Rheumatoid arthritis is an inflammatory autoimmune disorder that not only affects the joints, but can also affect your internal organs and other parts of your body. It is more common in women, and it can affect people of all ages. If you believe that you may have rheumatoid arthritis, make an appointment with a rheumatologist. Here are some symptoms of rheumatoid arthritis and effective treatment options that your doctor may recommend.
Common And Rare Symptoms
Some of the most common rheumatoid arthritis symptoms include red, painful, and swollen joints. Rheumatoid nodules may also develop over the joints, and you may experience morning stiffness when getting out of bed, and joint deformity.
Less common symptoms include fatigue, fever, frequent infections, and loss of appetite. It is important to note, that while symptoms can interfere with your life, their severity can wax and wane. When symptoms are most severe, it means that you are having a flare. When symptoms subside, you may be in remission. Rarer symptoms of rheumatoid arthritis include eye pain and redness, difficulty breathing, and lung nodules.
Fluid in the lungs may also be associated with severe rheumatoid arthritis, which can cause coughing, shortness of breath, and chest pain. If you have lung symptoms, your rheumatologist may refer you to a lung specialist, or pulmonologist.
Your rheumatologist may prescribe prednisone, a common corticosteroid medication. Prednisone relieves pain, reduces joint inflammation, and slows the progression of joint damage. Corticosteroid medication can cause side effects such as bone thinning, hair loss, elevated blood glucose levels, weight gain, and mood swings. While your rheumatologist may recommend prednisone during a flare, he or she will eventually taper you off of them.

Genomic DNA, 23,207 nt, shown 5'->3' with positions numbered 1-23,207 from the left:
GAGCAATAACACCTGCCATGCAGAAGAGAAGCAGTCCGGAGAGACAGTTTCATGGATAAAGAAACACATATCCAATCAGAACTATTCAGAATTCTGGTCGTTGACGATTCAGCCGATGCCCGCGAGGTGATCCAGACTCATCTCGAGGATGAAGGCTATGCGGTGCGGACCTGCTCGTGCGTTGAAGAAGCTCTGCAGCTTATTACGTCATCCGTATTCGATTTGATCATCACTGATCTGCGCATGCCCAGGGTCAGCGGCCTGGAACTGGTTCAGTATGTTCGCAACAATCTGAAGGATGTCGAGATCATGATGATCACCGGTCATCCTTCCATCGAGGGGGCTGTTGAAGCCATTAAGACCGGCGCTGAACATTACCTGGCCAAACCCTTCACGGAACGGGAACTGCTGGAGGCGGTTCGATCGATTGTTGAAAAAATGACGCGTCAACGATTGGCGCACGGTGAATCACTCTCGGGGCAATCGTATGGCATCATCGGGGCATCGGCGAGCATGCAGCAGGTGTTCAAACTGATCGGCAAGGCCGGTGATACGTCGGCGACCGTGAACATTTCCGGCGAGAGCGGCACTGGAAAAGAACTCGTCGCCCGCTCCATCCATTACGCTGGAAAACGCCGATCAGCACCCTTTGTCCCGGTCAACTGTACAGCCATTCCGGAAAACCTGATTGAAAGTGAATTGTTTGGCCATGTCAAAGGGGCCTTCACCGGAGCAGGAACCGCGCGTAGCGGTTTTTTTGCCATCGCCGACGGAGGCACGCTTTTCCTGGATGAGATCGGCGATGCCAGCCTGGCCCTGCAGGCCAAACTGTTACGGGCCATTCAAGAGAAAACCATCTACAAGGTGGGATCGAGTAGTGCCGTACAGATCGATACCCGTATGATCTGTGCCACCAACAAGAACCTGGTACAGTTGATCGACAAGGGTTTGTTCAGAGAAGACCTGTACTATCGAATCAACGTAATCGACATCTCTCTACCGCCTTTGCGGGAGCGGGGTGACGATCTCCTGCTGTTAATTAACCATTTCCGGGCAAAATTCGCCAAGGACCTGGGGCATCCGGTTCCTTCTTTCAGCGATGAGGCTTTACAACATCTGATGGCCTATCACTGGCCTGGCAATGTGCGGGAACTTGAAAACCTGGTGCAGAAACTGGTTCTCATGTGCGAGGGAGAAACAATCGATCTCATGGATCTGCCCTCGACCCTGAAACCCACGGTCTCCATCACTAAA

Non-steroidal anti-inflammatory drugs, or NSAIDs, are also commonly prescribed by rheumatologists to relieve the symptoms of rheumatoid arthritis. They are less likely than corticosteroids to cause severe side effects, however, they can cause digestive problems, abnormal bleeding, and fluid retention.
Your physician may also recommend physical and occupational therapy to help maintain joint flexibility. If these conservative treatment options fail to ease your joint pain, your physician may recommend joint replacement surgery to remove the damaged joint and replace it with a prosthetic device.
If you have rheumatoid arthritis, see your doctor regularly. He or she will closely monitor the disease progression and your response to your current treatments. When your rheumatoid arthritis is well-managed, you are less to develop increased pain, loss of mobility, and joint destruction.
For more information, contact a rheumatologist near you.